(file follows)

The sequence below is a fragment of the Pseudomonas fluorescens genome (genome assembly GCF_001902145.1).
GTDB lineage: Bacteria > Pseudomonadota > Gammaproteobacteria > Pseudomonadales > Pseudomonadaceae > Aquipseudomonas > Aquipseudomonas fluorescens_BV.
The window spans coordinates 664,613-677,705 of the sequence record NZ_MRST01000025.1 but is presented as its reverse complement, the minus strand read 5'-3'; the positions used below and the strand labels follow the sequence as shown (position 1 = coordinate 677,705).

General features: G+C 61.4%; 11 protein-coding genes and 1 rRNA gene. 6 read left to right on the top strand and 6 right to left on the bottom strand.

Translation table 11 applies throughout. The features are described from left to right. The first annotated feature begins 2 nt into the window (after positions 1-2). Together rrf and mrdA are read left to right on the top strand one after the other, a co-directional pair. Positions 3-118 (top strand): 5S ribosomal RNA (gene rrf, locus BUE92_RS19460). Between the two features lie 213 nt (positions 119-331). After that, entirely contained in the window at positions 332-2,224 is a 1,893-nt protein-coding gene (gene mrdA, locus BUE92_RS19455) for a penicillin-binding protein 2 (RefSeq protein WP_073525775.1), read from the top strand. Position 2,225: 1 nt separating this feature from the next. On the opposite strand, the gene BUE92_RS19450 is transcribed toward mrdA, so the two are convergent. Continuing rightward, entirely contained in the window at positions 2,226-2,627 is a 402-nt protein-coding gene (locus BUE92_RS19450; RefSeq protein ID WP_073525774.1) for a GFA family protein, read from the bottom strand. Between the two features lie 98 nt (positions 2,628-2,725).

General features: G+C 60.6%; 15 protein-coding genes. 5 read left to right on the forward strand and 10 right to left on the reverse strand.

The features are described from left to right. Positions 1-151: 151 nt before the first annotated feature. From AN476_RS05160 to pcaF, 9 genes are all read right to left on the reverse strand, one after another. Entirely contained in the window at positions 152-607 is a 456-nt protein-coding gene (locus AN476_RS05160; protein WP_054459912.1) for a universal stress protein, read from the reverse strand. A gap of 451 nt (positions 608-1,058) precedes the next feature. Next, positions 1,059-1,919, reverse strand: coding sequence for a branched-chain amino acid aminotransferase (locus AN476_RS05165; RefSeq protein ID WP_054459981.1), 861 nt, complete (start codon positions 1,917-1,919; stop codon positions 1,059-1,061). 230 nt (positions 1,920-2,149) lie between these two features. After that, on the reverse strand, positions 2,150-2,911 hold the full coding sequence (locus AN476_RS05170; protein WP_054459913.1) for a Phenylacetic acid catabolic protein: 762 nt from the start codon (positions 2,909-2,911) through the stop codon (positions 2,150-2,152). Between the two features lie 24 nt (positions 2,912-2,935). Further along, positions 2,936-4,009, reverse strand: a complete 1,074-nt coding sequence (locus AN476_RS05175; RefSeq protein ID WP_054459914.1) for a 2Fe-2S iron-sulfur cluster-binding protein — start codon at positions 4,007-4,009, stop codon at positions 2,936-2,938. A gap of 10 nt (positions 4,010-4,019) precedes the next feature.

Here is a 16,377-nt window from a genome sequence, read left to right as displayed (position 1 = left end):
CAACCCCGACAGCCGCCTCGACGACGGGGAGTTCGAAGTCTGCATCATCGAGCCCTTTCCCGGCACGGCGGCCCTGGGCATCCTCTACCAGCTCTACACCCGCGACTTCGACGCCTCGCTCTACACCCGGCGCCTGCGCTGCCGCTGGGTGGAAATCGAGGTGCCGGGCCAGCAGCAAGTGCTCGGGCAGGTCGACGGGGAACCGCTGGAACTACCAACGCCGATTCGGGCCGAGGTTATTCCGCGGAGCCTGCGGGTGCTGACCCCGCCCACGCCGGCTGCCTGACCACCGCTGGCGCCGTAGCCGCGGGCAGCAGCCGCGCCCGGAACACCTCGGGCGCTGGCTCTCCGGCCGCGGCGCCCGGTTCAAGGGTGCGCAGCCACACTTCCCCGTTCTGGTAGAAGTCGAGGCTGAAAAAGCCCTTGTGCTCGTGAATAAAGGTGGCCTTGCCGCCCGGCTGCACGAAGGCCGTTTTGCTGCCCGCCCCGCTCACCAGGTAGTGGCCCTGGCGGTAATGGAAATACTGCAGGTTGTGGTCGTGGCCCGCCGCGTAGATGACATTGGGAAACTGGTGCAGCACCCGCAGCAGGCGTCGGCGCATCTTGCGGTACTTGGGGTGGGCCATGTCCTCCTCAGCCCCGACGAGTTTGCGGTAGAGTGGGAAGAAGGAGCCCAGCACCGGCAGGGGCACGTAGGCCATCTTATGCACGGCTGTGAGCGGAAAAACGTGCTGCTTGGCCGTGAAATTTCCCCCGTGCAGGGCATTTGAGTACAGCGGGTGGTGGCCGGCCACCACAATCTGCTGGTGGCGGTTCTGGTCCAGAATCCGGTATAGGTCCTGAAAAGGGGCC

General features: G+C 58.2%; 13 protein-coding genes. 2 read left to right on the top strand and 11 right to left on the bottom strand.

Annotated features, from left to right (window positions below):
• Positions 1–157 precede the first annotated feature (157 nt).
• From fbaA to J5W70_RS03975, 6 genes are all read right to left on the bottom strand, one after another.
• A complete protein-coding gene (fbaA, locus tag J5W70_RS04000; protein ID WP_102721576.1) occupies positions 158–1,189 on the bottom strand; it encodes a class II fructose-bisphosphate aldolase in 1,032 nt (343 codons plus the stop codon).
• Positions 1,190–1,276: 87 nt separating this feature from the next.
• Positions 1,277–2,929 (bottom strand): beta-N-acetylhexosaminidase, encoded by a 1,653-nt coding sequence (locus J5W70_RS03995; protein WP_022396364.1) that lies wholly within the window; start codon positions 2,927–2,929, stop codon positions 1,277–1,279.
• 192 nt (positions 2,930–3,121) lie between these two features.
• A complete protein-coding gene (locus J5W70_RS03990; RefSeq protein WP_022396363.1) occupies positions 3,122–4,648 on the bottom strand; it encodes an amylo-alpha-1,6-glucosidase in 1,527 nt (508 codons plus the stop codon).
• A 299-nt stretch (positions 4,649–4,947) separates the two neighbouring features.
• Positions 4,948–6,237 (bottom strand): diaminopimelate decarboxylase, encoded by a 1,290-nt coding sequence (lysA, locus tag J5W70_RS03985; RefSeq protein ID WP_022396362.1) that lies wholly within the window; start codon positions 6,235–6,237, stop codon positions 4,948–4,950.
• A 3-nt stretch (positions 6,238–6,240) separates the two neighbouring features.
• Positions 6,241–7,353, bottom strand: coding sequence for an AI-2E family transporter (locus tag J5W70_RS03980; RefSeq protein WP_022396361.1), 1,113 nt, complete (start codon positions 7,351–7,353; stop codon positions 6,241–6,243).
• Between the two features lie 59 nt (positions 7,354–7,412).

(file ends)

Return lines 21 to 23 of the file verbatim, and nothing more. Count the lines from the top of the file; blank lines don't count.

• A 3-nt stretch (positions 6,238–6,240) separates the two neighbouring features.
• Positions 6,241–7,353, bottom strand: coding sequence for an AI-2E family transporter (locus tag J5W70_RS03980; RefSeq protein WP_022396361.1), 1,113 nt, complete (start codon positions 7,351–7,353; stop codon positions 6,241–6,243).
• Between the two features lie 59 nt (positions 7,354–7,412).